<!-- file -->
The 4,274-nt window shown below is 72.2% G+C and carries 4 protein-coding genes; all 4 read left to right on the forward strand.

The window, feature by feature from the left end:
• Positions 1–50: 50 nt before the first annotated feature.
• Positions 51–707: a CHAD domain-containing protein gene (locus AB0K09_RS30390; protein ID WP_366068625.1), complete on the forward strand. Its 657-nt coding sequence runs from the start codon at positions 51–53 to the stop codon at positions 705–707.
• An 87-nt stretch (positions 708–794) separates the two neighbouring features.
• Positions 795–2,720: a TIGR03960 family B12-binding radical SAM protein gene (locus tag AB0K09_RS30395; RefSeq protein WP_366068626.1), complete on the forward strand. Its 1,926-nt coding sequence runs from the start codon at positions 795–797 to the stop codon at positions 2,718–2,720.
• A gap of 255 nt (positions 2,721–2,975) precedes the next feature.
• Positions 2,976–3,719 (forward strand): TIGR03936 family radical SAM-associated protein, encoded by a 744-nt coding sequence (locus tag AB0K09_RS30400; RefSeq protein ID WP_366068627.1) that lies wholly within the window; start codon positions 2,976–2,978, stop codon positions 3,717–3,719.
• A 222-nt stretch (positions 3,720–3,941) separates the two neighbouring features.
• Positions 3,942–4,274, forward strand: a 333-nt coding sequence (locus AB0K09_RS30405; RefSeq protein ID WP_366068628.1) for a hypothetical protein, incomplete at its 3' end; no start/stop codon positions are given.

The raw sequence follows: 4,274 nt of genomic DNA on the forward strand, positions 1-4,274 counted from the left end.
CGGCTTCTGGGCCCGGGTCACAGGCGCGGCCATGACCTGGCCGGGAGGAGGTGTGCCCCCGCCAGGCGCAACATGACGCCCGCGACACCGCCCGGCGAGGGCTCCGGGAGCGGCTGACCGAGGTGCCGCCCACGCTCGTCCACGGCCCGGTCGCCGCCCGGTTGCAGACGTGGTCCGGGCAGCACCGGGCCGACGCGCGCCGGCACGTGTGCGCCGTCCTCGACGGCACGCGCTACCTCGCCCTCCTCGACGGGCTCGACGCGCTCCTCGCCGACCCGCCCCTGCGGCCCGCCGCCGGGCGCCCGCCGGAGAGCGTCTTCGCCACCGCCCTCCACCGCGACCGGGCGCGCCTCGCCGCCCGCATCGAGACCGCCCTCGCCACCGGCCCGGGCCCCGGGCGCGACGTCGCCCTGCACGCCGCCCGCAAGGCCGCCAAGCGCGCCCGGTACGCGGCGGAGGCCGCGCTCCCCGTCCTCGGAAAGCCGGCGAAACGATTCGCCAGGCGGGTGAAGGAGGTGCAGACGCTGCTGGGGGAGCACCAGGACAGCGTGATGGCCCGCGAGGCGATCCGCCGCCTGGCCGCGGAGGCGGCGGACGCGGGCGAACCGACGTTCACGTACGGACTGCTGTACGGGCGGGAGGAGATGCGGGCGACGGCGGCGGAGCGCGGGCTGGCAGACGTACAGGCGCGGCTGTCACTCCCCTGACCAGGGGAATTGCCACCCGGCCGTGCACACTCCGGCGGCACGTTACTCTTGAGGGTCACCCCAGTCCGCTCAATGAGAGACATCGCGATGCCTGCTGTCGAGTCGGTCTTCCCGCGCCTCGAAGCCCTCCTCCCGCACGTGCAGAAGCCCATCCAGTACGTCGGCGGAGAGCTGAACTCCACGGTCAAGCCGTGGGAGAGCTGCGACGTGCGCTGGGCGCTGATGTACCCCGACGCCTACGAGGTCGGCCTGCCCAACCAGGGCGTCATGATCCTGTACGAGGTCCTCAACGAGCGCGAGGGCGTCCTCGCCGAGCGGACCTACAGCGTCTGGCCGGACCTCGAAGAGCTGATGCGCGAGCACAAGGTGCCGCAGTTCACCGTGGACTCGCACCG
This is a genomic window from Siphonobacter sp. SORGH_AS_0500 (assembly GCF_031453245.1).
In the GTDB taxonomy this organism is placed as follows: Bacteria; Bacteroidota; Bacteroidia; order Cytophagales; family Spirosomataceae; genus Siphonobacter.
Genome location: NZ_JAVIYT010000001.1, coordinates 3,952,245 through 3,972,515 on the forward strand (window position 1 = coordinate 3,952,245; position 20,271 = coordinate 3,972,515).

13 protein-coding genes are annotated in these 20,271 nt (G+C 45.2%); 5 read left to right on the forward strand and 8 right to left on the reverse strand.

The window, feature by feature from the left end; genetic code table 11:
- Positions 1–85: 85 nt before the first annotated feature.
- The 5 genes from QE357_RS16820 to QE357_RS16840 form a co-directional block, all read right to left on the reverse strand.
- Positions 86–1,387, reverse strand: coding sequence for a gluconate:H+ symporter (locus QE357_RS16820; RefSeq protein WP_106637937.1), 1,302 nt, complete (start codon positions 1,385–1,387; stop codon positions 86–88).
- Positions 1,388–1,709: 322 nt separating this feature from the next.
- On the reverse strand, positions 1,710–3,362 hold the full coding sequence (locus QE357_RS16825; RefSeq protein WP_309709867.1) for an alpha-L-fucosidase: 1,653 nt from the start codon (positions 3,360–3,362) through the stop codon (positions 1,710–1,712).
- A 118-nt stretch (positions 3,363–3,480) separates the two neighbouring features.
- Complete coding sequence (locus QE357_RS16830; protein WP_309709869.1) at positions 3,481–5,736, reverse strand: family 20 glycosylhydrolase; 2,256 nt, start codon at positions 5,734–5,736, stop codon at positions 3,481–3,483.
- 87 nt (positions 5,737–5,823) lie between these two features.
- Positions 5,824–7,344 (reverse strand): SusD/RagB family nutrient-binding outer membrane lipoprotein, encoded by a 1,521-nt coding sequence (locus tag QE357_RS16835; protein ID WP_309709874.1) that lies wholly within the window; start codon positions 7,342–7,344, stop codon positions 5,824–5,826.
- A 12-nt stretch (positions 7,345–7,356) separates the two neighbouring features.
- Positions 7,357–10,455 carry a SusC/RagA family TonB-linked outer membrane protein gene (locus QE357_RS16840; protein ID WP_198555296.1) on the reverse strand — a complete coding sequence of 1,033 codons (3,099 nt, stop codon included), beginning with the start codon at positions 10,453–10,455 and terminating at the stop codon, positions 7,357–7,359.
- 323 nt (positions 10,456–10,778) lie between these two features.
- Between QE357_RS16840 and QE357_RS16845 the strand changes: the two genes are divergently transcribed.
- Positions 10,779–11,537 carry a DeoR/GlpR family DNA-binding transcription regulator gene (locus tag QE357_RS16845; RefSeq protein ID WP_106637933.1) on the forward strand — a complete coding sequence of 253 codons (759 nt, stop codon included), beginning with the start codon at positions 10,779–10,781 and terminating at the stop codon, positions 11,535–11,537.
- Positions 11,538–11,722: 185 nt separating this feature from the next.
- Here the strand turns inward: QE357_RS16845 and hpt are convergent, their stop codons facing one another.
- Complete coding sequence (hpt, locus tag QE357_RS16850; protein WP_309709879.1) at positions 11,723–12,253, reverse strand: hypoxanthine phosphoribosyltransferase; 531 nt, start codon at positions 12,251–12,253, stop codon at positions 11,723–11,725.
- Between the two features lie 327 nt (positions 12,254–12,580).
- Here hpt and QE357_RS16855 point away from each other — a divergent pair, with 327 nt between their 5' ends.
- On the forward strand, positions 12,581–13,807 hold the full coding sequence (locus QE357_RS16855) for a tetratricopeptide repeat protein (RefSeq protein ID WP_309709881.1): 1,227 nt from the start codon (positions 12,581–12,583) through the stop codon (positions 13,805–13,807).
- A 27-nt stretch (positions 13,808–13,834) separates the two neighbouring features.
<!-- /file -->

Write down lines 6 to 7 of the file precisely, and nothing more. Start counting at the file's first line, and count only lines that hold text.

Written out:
• Positions 795–2,720: a TIGR03960 family B12-binding radical SAM protein gene (locus tag AB0K09_RS30395; RefSeq protein WP_366068626.1), complete on the forward strand. Its 1,926-nt coding sequence runs from the start codon at positions 795–797 to the stop codon at positions 2,718–2,720.
• A gap of 255 nt (positions 2,721–2,975) precedes the next feature.